New Trump Ad Scolds Hillary for Palling Around With Sexual Predators; Others Target Her Treatment of Bill’s Accusers
The new ad, released on Instagram, lands in the middle of growing discussion of Hillary Clinton's alleged enabling of Bill Clinton's escapades.
Donald Trump sent a new broadside at Democratic rival Hillary Clinton Thursday, tying her not only to the predatory escapades of her husband Bill Clinton, but to those of comedian Bill Cosby and disgraced former congressman Anthony Weiner.
The ad, released on Instagram, is called “Hillary and Her Friends.”
Cosby campaigned with Hillary Clinton during her 2000 Senate run and Weiner is the husband of Clinton’s right hand assistant Huma Abedin.
Hillary invited Trump’s attacks in December when she ripped his use of a Yiddish term to describe her 2008 defeat to Barack Obama. She called his rhetoric “hateful,” “incendiary” and said it’s “not the first time he’s demonstrated a penchant for sexism.”
Since then, the GOP front-runner has repeatedly called attention to Bill Clinton’s behavior with women and to Hillary’s actions toward her husband’s accusers. Drawing a direct comparison between Bill Clinton and Bill Cosby — who is accused by dozens of women of sexual assault and has now been charged in a 2004 incident — ups the ante.
But is it fair to Hillary? She’s hardly responsible for Cosby’s assaults and Weiner’s obscene tweets.
Dustin Siggins argues in a new column at The Stream that instead it’s Hillary’s practice of demeaning and trying to silence those who came forward with allegations against her husband that should concern voters. And at Townhall.com Derek Hunter argues, “She was more than just an enabler. Hillary was a co-conspirator.”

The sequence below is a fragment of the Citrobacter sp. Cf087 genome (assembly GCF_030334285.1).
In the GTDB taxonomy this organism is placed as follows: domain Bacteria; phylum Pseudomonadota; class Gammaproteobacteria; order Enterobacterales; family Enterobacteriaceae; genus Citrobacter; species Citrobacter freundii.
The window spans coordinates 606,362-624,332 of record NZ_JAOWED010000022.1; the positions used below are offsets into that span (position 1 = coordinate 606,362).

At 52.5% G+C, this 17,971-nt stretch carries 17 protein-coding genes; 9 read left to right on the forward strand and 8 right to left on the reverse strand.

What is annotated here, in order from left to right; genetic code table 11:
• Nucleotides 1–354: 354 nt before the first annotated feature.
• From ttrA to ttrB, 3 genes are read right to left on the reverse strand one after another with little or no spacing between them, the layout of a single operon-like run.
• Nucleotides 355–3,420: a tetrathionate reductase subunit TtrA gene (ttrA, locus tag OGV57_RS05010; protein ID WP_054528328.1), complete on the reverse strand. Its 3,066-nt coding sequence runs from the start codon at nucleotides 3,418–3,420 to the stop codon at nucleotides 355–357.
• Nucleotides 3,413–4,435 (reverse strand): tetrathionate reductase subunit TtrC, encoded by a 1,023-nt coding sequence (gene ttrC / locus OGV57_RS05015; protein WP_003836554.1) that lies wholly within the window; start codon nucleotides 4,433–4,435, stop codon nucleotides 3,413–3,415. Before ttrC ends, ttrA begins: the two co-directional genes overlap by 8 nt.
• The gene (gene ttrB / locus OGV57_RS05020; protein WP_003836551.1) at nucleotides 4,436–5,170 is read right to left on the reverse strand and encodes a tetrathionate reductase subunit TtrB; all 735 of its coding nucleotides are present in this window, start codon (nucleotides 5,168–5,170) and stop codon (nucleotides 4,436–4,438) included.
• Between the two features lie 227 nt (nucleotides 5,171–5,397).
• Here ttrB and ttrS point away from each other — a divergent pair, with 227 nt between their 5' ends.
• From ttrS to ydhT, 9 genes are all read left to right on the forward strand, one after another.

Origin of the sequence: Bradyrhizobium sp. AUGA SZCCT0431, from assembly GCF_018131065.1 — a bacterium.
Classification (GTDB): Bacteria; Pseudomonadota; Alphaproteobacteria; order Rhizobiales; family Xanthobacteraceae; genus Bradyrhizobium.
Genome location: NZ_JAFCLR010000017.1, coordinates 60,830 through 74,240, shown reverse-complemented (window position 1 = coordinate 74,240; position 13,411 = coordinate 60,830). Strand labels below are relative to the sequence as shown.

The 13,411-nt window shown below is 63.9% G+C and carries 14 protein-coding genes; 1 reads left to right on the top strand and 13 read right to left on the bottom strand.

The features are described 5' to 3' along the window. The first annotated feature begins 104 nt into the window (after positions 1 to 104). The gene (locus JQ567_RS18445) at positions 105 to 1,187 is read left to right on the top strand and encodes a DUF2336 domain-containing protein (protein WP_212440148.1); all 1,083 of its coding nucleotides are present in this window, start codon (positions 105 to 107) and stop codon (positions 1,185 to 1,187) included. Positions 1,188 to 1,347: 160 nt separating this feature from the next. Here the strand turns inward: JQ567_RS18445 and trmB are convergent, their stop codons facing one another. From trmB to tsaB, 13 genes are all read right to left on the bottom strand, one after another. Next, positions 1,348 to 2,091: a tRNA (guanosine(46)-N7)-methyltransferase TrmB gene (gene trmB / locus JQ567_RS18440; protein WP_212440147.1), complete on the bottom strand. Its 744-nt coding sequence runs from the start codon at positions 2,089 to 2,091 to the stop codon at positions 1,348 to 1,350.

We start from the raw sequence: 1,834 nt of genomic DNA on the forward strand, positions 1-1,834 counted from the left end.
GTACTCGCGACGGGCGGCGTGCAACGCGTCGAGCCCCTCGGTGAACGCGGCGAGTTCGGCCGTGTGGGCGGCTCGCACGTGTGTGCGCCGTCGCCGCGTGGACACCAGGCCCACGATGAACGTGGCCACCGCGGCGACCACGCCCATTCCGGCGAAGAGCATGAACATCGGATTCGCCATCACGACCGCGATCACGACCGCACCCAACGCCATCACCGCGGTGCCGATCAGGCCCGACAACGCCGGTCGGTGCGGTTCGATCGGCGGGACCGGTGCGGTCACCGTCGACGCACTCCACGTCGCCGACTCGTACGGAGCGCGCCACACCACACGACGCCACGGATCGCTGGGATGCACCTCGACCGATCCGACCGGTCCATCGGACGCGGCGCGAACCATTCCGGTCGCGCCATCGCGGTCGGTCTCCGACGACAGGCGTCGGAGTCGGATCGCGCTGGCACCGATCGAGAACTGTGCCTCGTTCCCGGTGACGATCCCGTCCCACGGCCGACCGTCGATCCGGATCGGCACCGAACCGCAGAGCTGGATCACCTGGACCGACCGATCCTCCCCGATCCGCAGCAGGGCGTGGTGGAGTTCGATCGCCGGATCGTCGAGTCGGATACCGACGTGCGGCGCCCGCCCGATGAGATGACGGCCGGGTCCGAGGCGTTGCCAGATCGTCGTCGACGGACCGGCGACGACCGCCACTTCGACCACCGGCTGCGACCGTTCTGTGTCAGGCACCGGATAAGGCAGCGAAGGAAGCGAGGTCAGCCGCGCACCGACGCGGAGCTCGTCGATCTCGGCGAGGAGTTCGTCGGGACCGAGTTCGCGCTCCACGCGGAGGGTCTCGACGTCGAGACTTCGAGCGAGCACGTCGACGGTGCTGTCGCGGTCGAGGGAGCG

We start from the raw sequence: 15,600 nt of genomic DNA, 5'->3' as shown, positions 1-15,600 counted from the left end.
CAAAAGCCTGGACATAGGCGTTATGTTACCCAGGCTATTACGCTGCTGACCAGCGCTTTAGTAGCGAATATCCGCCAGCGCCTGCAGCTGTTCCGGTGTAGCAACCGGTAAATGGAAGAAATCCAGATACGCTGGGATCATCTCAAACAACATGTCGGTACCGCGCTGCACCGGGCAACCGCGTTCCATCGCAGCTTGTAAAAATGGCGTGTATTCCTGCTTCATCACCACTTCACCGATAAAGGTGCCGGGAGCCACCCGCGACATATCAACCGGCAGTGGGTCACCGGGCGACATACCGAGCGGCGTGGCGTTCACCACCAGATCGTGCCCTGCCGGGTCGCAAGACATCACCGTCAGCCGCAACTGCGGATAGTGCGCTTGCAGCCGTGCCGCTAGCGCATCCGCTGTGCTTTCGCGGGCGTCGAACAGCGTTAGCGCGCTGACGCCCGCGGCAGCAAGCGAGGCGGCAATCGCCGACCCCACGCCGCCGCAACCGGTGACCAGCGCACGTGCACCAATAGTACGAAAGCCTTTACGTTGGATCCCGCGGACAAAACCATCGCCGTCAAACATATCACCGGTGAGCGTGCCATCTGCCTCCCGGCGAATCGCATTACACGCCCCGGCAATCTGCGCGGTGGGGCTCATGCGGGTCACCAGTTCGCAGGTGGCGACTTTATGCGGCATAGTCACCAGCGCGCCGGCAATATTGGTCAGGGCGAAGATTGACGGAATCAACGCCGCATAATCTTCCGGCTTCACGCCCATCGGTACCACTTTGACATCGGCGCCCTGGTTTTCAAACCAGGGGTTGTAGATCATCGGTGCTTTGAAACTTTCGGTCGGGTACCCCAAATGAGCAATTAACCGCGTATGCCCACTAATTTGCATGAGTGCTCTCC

If correct, than Hillary furthered the co-conspiracy be screaming conspiracy against her husband’s accusers. In 1998 Hillary publicly dismissed the various (often criminal) claims against her husband as a non-story. According to the then First Lady, the real story was “this vast right-wing conspiracy that has been conspiring against my husband since the day he announced for president.”
“The media, being the media, followed her lead and this ‘conspiracy’ became the story,” Hunter noted. “The Clinton machine even painted Monica as a ‘stalker’ crushing on a sweet, trusting, father figure Bill.”
All of this is context for Hillary’s tweet late last year: “Every survivor of sexual assault deserves to be heard, believed, and supported.”
One of the many Clinton accusers who might insist that she is simply trying to be “heard, believed and supported” is Juanita Broadderick. After years of silence — and a generation of new voters with no memory of her story — she tweeted Wednesday:
I was 35 years old when Bill Clinton, Ark. Attorney General raped me and Hillary tried to silence me. I am now 73….it never goes away.
— Juanita Broaddrick (@atensnut) January 6, 2016
Broaddrick, now retired, told The Hill that she’s determined to play a more visible role in 2016. “I’ve been quiet for too long,” she said, “and now with the possibility of [Hillary Clinton] being the Democratic nominee and possibly president, I feel the need to get involved.”
Former Arkansas state worker Paula Jones also came forward this week, retelling her story to talk radio host Aaron Klein. Jones demanded an apology from Hillary Clinton for trying to “discredit all of these women” that her husband “abused and sexually harassed.”
The danger for candidate Hillary Clinton is — as the epic fall of her former supporter Bill Cosby shows — in the age of social media, people may at last hear, and listen.